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Same-sex parenting rights worldwide

by Agence France Presse

PARIS, France: Becoming parents is an uphill battle for same-sex couples, with less than one country in five allowing them to adopt and many restricting their use of IVF and surrogates.

After Greece’s parliament adopted a bill legalising same-sex marriage and adoption, AFP looks at the state of rights around the world:

Easier said than done

In just 37 countries, or less than a fifth of the United Nations 193 member states, same-sex couples are allowed to adopt, according to the International Lesbian, Gay, Bisexual, Trans and Intersex Association.

Located mainly in Europe, North and Latin America, they are largely the same countries that have allowed same-sex marriages or civil partnerships.

The Netherlands led the way in 2001 allowing same-sex couples to adopt children. Since then 24 countries in Europe, nine in the Americas, plus South Africa, Israel, Australia and New Zealand have followed suit.

In December 2023 Thai lawmakers gave initial approval to legalizing same-sex unions, as well as conferring adoption rights. Taiwan has also given rights.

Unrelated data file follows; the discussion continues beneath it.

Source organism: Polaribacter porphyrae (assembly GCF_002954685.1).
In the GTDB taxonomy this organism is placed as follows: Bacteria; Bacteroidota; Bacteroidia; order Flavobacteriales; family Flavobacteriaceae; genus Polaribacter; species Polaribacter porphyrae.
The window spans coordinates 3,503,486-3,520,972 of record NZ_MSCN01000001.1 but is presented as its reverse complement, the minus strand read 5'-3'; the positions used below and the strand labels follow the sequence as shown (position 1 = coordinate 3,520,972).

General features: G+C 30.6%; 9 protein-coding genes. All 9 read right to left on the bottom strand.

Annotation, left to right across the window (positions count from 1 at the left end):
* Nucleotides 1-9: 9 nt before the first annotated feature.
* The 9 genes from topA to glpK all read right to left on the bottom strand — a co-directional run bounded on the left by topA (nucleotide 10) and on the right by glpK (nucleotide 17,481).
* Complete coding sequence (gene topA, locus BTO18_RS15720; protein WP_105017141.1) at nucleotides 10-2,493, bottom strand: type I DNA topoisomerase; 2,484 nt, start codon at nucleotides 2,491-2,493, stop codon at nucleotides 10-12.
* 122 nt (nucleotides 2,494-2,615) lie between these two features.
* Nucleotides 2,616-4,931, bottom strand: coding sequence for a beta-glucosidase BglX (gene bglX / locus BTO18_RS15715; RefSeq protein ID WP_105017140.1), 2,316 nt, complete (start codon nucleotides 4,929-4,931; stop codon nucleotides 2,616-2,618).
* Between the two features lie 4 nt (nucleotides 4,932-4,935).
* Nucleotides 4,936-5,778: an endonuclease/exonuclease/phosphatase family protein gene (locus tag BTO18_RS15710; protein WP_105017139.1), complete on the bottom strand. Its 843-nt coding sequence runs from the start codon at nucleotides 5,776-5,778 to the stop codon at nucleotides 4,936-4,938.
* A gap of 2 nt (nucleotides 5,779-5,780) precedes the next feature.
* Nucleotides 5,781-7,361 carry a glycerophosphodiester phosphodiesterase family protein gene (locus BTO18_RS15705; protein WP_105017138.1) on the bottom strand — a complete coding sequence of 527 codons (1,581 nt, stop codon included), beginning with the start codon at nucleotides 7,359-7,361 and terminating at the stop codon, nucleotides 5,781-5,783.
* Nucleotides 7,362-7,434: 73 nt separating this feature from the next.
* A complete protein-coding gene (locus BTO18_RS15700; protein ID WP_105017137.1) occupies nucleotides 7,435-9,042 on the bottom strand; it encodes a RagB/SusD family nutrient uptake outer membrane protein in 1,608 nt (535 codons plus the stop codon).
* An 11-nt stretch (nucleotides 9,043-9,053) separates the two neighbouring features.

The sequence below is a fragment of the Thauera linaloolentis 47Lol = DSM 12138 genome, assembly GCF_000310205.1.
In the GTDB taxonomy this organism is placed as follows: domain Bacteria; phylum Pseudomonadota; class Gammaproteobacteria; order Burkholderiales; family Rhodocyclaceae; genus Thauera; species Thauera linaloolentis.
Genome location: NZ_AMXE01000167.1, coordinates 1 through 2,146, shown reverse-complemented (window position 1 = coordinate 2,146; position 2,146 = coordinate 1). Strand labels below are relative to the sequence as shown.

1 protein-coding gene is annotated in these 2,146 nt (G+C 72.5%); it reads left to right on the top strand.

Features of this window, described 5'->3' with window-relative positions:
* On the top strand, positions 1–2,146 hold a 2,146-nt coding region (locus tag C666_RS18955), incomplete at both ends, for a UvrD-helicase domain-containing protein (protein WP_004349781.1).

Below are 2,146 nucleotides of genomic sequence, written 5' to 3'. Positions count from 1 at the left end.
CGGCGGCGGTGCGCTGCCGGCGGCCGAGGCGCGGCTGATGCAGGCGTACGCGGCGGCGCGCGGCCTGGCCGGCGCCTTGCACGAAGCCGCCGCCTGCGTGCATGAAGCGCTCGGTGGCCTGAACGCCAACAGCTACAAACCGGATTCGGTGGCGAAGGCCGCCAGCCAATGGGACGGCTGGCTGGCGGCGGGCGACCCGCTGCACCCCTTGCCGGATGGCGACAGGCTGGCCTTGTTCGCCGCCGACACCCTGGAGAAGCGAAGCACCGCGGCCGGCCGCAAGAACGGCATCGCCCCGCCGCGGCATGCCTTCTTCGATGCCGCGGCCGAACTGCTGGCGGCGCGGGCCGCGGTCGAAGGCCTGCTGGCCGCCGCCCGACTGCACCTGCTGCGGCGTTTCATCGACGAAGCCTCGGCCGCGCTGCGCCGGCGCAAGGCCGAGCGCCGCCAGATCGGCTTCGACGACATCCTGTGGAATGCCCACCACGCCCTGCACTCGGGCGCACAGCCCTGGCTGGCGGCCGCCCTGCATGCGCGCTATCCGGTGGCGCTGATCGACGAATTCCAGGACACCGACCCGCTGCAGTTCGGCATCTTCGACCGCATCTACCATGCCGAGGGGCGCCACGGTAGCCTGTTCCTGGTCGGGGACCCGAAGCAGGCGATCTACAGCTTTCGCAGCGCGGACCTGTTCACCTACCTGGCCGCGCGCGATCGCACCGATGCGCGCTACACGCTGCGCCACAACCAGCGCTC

IVF and surrogacy

But with relatively few children available for adoption in these countries, many same-sex couples try to have children themselves.

For men the answer is often to use the sperm of one in the couple and a surrogate mother, while lesbian couples often use donor sperm to fertilize the egg of one of the mothers.

In both cases the second partner then has to adopt the child as he or she is not the biological parent and is therefore in legal limbo.

Most countries allowing same-sex marriage also permit lesbian couples to use fertility treatment to start a family.

Many gay men pin their hopes on having a baby through surrogacy.

But many European countries ban surrogacy and the practice will not be allowed under Greece’s new law.

Only a handful of nations explicitly extend the right to surrogacy to gay couples, including South Africa, Israel and Cuba.



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